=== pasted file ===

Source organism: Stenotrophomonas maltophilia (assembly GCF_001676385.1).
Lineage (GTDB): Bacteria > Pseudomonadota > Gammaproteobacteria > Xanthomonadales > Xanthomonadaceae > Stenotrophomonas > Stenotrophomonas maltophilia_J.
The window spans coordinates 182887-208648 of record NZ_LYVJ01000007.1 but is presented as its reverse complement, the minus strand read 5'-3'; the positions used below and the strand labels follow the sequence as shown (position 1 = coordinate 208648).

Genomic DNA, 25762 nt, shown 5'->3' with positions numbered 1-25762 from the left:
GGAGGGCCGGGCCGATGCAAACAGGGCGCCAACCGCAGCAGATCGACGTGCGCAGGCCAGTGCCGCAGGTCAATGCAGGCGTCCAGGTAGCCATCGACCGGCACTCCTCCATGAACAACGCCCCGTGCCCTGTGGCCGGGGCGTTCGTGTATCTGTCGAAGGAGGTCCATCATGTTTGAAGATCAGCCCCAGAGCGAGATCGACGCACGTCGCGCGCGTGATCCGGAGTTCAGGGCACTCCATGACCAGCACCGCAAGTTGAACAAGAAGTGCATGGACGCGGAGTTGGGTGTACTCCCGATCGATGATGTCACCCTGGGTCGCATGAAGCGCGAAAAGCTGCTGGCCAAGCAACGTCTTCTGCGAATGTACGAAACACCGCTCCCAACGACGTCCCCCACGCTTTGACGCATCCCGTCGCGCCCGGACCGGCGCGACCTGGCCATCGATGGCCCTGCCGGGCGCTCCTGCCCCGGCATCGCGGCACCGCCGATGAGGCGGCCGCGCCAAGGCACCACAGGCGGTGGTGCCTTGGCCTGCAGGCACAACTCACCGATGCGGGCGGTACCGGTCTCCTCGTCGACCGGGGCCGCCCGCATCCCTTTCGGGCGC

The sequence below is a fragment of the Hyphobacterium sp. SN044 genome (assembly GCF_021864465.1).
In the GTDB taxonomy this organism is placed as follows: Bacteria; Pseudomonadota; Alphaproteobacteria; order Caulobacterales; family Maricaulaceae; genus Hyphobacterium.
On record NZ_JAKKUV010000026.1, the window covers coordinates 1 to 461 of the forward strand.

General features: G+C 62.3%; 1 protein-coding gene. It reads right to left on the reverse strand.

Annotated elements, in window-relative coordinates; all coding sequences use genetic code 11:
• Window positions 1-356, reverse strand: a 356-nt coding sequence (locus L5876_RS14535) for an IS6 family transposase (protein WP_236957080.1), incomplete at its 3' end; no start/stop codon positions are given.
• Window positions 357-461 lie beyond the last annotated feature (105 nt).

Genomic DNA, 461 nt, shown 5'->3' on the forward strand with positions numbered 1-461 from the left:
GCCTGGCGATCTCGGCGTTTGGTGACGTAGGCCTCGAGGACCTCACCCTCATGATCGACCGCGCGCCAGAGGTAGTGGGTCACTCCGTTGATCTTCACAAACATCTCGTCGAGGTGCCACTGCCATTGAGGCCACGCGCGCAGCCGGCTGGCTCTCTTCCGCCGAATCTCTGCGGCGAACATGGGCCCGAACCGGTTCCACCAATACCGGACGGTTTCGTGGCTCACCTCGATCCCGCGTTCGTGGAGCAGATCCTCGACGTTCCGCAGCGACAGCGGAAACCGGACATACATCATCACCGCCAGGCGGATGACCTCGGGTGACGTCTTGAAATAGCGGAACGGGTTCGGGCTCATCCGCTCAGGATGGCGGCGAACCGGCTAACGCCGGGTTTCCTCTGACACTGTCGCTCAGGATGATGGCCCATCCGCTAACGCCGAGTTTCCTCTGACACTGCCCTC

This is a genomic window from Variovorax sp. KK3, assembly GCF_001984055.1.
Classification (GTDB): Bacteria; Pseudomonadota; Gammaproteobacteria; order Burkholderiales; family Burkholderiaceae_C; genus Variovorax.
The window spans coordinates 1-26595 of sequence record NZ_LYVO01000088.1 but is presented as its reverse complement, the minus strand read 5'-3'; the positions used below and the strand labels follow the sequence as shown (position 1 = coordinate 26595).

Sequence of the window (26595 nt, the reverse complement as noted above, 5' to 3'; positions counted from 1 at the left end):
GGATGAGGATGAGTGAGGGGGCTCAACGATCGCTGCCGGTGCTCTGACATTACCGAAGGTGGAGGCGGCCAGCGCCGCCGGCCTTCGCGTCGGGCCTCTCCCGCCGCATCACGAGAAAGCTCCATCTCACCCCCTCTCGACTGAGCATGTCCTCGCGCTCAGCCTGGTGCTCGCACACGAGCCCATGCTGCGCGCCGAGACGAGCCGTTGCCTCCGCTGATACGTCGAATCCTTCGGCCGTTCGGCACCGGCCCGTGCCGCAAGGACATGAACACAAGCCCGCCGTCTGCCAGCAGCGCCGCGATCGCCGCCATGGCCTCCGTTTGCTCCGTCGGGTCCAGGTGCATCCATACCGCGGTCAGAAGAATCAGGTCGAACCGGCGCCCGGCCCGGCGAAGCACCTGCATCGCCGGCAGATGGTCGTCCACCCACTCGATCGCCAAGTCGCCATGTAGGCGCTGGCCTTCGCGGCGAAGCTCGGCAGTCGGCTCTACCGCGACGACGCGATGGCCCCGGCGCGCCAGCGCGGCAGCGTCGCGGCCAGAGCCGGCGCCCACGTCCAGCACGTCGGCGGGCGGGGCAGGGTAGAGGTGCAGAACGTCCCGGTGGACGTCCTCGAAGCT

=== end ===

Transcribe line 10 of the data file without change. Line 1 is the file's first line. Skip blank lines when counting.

Annotated elements, in window-relative coordinates; all coding sequences use genetic code 11: